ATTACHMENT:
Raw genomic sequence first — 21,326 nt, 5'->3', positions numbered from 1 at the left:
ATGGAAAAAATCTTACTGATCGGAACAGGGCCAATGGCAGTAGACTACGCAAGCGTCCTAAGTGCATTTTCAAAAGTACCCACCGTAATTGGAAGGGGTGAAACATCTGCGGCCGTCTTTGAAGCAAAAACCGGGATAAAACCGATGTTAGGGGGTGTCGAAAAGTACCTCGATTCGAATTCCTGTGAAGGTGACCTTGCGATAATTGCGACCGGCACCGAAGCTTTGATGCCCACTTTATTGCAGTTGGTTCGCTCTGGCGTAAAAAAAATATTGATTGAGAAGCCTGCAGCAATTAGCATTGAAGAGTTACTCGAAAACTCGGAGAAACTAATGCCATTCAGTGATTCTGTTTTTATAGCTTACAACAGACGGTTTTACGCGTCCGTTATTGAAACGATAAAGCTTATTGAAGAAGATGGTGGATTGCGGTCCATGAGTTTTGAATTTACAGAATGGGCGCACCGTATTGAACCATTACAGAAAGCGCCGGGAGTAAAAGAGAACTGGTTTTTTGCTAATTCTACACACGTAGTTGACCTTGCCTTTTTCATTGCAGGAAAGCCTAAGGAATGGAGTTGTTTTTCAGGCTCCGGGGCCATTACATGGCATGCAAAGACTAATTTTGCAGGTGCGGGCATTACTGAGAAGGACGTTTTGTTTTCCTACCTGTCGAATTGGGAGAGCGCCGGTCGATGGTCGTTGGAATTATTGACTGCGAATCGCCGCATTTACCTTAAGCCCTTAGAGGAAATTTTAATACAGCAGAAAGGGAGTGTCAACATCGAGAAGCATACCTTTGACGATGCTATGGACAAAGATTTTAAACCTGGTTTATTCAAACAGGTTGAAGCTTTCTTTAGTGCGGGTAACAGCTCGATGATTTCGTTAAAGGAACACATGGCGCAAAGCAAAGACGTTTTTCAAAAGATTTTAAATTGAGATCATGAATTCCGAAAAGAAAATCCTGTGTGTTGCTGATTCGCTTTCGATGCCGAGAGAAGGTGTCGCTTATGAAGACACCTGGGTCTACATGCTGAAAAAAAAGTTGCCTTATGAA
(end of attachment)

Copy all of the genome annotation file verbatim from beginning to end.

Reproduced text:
Raw genomic sequence first — 21,326 nt, 5'->3', positions numbered from 1 at the left:
ATGGAAAAAATCTTACTGATCGGAACAGGGCCAATGGCAGTAGACTACGCAAGCGTCCTAAGTGCATTTTCAAAAGTACCCACCGTAATTGGAAGGGGTGAAACATCTGCGGCCGTCTTTGAAGCAAAAACCGGGATAAAACCGATGTTAGGGGGTGTCGAAAAGTACCTCGATTCGAATTCCTGTGAAGGTGACCTTGCGATAATTGCGACCGGCACCGAAGCTTTGATGCCCACTTTATTGCAGTTGGTTCGCTCTGGCGTAAAAAAAATATTGATTGAGAAGCCTGCAGCAATTAGCATTGAAGAGTTACTCGAAAACTCGGAGAAACTAATGCCATTCAGTGATTCTGTTTTTATAGCTTACAACAGACGGTTTTACGCGTCCGTTATTGAAACGATAAAGCTTATTGAAGAAGATGGTGGATTGCGGTCCATGAGTTTTGAATTTACAGAATGGGCGCACCGTATTGAACCATTACAGAAAGCGCCGGGAGTAAAAGAGAACTGGTTTTTTGCTAATTCTACACACGTAGTTGACCTTGCCTTTTTCATTGCAGGAAAGCCTAAGGAATGGAGTTGTTTTTCAGGCTCCGGGGCCATTACATGGCATGCAAAGACTAATTTTGCAGGTGCGGGCATTACTGAGAAGGACGTTTTGTTTTCCTACCTGTCGAATTGGGAGAGCGCCGGTCGATGGTCGTTGGAATTATTGACTGCGAATCGCCGCATTTACCTTAAGCCCTTAGAGGAAATTTTAATACAGCAGAAAGGGAGTGTCAACATCGAGAAGCATACCTTTGACGATGCTATGGACAAAGATTTTAAACCTGGTTTATTCAAACAGGTTGAAGCTTTCTTTAGTGCGGGTAACAGCTCGATGATTTCGTTAAAGGAACACATGGCGCAAAGCAAAGACGTTTTTCAAAAGATTTTAAATTGAGATCATGAATTCCGAAAAGAAAATCCTGTGTGTTGCTGATTCGCTTTCGATGCCGAGAGAAGGTGTCGCTTATGAAGACACCTGGGTCTACATGCTGAAAAAAAAGTTGCCTTATGAA